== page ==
Sunday, 3 July 2016

The road to Marston Moor

The whole country would have been as affected by the English Civil War as by the Great War; fighting was widespread and the death toll was proportionately higher than in either world war. Otley's part was somewhat minor. Parliamentarian troops marched through en route to Marston Moor and it is reliably documented that Cromwell held a conference with his commanders in an orchard in the nearby village of Menston. More apocryphally, these passing troops are supposed to have drunk the Black Bull - oldest of Otley's many pubs - dry. This may not be true, but it's firmly rooted in the local popular consciousness, mostly because there's a large plaque on the side of the pub facing the market square which makes the claim to everyone who walks by.

To mark the anniversary of the  battle - July 2nd - the English Civil War Society visited the town to commemorate all aspects of the events of 1644. I only witnessed their attempt at the drinking task through the window as I walked up to the Yew Tree to see the Max Band (excellent, with the highlight being a cracking run through 'Born To Be Wild'), but there they were, in period costume and giving it their best shot.

I did, however, go to see their drill demonstration and display of the sort of skirmish that may have taken place in the run up to the battle. I'll let the pictures speak for themselves, but for lovers of loud bangs and the smell of gunpowder it was a cracking afternoon out.

 We already know that this blog's readership contains those with a taste for women dressed in male military attire - shame on you - and there was much that would have held your interest; a significant proportion of the combat troops involved were women. Look closely at the photos and you'll see what I mean.

Saturday, 2 July 2016

Over the Top

And so to the theatre. The centenary of the Great War and of the Somme in particular has been marked by two plays on the stages of Leeds. First up was 'Leeds Pals' which looked at the local volunteers who volunteered together in the first weeks and months of the war and served together in July 1916. This piece was put together specifically for the anniversary and was generally well received with reviews marking it out as a tear jerker. However, I must say that I felt it had a large number of flaws which prevented any real emotional engagement. Firstly they focussed in on two individuals (spoiler alert - one survives, one doesn't), thereby ignoring the real story which was the heavy levels of casualties concentrated on small communities because of the flawed concept of 'Pals Battalions'. Secondly they framed it with story of one Tommy's great grandson's service in Afghanistan which simply diluted the whole thing further. The power of the collective memory of the First World War comes about largely because anyone whose family lived in the UK one hundred years ago has a close connection with those events and probably knows about it and, at least in outline, the part which their relatives played. Afghanistan, and I have no intention of minimising the personal tragedies of those who suffered physically and/or psychologically there, does not have the same resonance. I don't know or know of anyone who served there; since seeing the play I have asked around and haven't found anyone with any personal connection at all to that conflict. Joining the army in the autumn of 1914 was a response to a mixture of existential threat, peer pressure, emotional blackmail and god knows what else. Joining the army in the twenty first century is a career choice. It didn't work dramatically to conflate the two.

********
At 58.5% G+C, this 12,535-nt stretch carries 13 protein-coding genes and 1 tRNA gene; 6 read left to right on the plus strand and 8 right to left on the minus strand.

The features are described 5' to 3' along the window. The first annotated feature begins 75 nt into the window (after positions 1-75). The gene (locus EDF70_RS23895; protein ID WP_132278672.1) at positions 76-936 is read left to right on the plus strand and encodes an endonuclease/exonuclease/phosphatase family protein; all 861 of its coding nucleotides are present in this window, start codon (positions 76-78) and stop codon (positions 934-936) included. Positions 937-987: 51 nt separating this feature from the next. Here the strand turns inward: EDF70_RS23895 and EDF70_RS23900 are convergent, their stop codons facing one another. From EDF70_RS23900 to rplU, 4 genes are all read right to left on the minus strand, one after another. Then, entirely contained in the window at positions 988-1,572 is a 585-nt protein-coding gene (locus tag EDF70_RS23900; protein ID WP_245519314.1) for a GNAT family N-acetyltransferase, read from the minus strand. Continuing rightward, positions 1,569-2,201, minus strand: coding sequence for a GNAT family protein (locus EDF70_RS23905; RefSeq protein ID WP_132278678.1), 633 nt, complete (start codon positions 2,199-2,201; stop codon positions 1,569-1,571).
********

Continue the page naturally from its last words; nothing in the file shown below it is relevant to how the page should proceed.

Far better was 'Barnbow Canaries' at the West Yorkshire Playhouse, which told the story of an explosion at a munitions factory in Leeds which killed 35 people and was hushed up at the time. The canaries tag was a reference both to the TNT poisoning which slowly turned the women yellow, and to their expendability both during the war, and afterwards when the men returned and took back their jobs. It's probably impossible to write about the First World War without using at least some cliches; the skill of the playwright is best shown in which ones they select and the context in which they place them. Because this is a play about women we get the girl giving herself to the boyfriend leaving for the front, we get resigned spinsterhood given the shortage of men and we get stiff upper lips as the telegrams arrive, all of which succeed where, for example, the pompous posh boy officer from a mine-owning family in command of the 'Leeds Pals' fails. 'Barbow Canaries' is on for a while longer yet; see if it you can, but beware, this one will bring a tear to your eye.